Tuesday, 13 June 2017

"I’ve given my party a powerful magical item and now my campaign is ruined."

I’ve given my party a powerful magical item and now my campaign is ruined.

This is one of those complaints that I see all over Internet forums and on Podcasts and in blogs – that they’ve given too much agency to their players and their players are gleefully shitting on the setting you’ve carefully constructed.

Traditional advice ranges from a mature discussion about campaign expectations (what did that ever solve?) to magical theft abetted by DM fiat to restore the apparent balance of power. These are solutions that go against then spirit of the game in my view, and I would advise simply that you embrace it and build it as a seed for future adventures.

If they have time travel, cool, your campaign is some kind of murder-centric Quantum Leap. If they’re immortal, rad, so are a tonne of other people. If they’ve set themselves up as kings, being a kind is not fucking easy.  In a world where the potential power level of a being ranges from Goblin to Godhead, there will always be challenges. (Whether D&D remains the system of choice is debatable).

If it’s a single player-character resource (you gave the party Barbarian a really powerful magic sword and now he’s wrecking everything and overshadowing the other players) that can be more difficult, but there are challenges that a magic sword can’t fix that a barbarian won’t be much good at.

Here are three examples of grossly overpowered things my players ended up with with potential game-breaking consequences:

A fucking castle.

My party – The Company of the Noose – are movers and shakers. They have an island fortress named Soltenpet and their own Warship named Destiny’s Edge and they’re not even level 10. They are upwardly mobile socially aspirant murderers. This comes complete with feudal rights over some unlucky peons and a small army of their own to command.

Now, this could elevate them beyond the petty concerns of dungeoneering, but for two things:

1) They’re obsessed with upgrading their castle.
Now, normally my story-focussed group are a bit beyond lucre as a motivation (despite that being the standard assumption of the whole game) but they’re obsessed with a paranoid desire to make themselves unassailable my building siege engines and holes. They have struck a deal with pirates to launder their ill-gotten gains through their ports, and are going to expand their dock accordingly. They’re seeking an arcanist to repair magical artefacts they’ve recovered. This has created a whole host of castle-related quests hunting monsters and plundering tombs and politicking with pirate-kings – standard fare.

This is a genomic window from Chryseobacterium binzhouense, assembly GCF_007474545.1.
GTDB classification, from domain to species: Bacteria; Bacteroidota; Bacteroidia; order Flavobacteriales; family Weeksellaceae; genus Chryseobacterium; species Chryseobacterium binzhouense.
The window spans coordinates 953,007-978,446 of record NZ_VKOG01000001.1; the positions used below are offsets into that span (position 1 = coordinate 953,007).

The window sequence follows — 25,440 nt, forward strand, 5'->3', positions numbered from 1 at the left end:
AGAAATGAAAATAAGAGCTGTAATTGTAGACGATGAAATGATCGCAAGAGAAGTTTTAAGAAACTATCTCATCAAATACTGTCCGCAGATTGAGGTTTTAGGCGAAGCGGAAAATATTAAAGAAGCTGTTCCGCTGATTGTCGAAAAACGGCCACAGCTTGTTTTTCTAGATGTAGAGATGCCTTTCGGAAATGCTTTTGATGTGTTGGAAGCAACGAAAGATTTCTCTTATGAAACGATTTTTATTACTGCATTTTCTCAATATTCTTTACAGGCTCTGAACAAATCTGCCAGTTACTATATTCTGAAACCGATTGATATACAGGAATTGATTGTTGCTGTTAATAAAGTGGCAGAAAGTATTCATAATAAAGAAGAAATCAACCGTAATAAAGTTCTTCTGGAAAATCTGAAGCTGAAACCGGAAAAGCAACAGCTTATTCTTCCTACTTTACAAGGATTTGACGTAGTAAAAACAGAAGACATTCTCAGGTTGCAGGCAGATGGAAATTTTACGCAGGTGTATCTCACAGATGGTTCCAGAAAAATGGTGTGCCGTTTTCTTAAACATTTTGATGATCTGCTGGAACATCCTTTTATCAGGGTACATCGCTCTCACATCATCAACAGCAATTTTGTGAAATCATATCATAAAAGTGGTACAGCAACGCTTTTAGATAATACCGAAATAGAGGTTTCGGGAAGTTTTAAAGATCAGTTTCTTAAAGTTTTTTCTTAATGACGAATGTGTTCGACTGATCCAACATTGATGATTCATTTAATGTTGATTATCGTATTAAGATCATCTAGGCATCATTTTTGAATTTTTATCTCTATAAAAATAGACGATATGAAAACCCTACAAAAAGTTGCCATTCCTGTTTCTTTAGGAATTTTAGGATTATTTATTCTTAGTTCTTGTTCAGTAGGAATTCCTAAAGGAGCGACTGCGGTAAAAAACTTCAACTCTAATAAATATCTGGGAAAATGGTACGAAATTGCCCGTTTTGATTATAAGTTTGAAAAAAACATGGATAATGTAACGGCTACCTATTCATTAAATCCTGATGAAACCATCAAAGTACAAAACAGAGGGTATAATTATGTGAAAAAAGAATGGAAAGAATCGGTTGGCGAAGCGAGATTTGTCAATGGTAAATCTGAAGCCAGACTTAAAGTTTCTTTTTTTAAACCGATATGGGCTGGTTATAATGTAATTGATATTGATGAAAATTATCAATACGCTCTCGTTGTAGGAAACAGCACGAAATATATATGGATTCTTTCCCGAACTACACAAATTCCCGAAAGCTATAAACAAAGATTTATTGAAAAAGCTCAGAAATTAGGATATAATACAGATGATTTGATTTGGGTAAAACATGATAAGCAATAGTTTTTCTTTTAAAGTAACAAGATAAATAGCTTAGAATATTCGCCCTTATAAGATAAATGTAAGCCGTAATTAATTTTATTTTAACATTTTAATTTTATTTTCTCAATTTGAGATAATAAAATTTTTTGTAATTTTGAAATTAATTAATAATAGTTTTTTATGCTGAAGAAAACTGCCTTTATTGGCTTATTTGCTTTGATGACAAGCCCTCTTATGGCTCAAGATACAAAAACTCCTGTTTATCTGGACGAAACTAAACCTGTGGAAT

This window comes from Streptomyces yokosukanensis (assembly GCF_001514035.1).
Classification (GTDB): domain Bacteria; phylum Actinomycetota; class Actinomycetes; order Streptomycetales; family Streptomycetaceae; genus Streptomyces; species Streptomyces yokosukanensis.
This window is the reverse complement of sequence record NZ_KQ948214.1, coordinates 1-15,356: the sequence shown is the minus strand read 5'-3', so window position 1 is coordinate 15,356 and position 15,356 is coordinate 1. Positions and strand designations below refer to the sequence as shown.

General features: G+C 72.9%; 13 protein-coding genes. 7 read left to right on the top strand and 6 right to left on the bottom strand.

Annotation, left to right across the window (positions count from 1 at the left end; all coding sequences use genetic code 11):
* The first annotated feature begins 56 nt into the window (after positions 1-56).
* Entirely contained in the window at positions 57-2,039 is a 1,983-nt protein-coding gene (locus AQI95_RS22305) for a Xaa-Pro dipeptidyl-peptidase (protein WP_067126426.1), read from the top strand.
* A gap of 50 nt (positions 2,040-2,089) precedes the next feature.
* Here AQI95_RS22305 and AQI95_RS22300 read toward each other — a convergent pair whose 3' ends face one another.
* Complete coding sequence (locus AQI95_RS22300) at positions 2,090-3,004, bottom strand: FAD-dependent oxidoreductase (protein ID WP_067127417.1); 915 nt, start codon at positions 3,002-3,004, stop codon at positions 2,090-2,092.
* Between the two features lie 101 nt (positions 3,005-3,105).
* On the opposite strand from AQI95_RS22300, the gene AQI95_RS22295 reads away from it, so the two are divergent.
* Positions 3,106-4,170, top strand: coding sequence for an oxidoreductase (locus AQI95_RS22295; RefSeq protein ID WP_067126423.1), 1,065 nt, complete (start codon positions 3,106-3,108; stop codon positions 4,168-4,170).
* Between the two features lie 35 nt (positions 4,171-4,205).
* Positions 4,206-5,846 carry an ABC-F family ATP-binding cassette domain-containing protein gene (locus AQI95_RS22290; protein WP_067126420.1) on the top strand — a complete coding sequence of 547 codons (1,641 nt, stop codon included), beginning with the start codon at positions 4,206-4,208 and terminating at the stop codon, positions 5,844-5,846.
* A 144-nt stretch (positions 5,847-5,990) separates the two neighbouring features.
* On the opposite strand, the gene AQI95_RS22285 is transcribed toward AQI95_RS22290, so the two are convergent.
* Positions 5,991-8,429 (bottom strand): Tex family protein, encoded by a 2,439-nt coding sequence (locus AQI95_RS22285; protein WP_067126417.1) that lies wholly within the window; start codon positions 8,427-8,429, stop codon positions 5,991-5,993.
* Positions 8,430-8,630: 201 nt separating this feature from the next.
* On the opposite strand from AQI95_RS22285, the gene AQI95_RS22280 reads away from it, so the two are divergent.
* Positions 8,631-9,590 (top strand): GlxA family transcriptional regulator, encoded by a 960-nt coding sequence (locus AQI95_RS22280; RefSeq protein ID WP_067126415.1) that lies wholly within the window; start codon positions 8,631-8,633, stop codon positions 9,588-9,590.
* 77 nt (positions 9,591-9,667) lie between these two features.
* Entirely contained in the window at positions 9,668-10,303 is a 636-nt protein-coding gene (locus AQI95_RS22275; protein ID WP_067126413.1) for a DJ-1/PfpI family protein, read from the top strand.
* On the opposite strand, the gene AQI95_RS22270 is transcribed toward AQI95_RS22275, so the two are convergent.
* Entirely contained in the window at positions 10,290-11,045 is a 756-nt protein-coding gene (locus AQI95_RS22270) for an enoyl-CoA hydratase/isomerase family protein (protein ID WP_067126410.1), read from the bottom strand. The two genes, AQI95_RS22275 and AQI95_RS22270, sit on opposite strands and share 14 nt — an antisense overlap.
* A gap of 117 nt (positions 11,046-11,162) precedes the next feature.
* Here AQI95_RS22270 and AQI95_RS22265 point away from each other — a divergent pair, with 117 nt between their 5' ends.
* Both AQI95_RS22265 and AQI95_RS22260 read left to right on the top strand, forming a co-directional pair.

2) Baddies have castles too.
This should be self-explanatory.

A maguffin that makes them immortal.

The Company recovered The Hourglass of Ages, a device which allows you to siphon life from one person into another. Capture enough hobos and orphans and you can live free from the vicissitudes of time. This is obviously much desired by various morally dubious personages. If they got it into their heads to flog it, the Kings and Emperors of the world would offer a pretty hefty price. Technically, this is an enormously powerful artefact, but a basic moral principle prevents them auctioning it off, and player characters don’t die of old age, so they can’t use it personally.

A really powerful magic sword

 My players were given Voidwalker, an epically powerful sword which was pretty obviously bad news.

Greatsword * 2d6
The sword is a single hilt of bone. The blade is not visible. When held aloft in darkness, a series of glowing runes are visible on the blade. In Infernal, they read: THE GREATEST WARRIOR FIGHTS AS THOUGH ALREADY DEAD. 
 On a critical, Voidwalker works as Power Word Kill unless the target has over 80hp.
Stillness: Once per day, the wielder of Voidwalker may use his move action to make an additional attack with Voidwalker.
Brightest Candle, Longest Shadow:  If the wielder of Voidwalker hits 0 hit-points, they may instead choose to stay standing at 1hp and gain a random curse. 

Arcana (22) Voidwalker is cursed and will compel the owner to accept any offer of a duel as though under the Geas spell. 

A History (25) will reveal Voidwalker to have been the sword of Musashi, who founded the Dameshti Swordfighting college that offers the swan-pendant for excellence in combat. Musashi was gifted Voidwalker by a representative of Dispater after triumphing in 66 duels to the death. A great reward would be offered if it was returned to the College. 

Vaina Moynen, our barbarian-fighter and resident killing machine, rampaged across every combat encounter using this thing. The avalanche of half-Orc, Reckless Attack criticals would decimate mooks in most encounters, and the party felt grossly outmatched as he sliced through most boss fights too.

This bred a touch of resentment, until an end-of-story-arc boss used the curse to force a single duel (the player obviously felt I’d never use that) to slaughter Vaina. When there’s an obviously powerful weapon, I always accommodate choices (ie a one-off nova ability with a trade off) as these make the weapons complicated. When Vaina was duelling, the players weren’t quite rooting for him…

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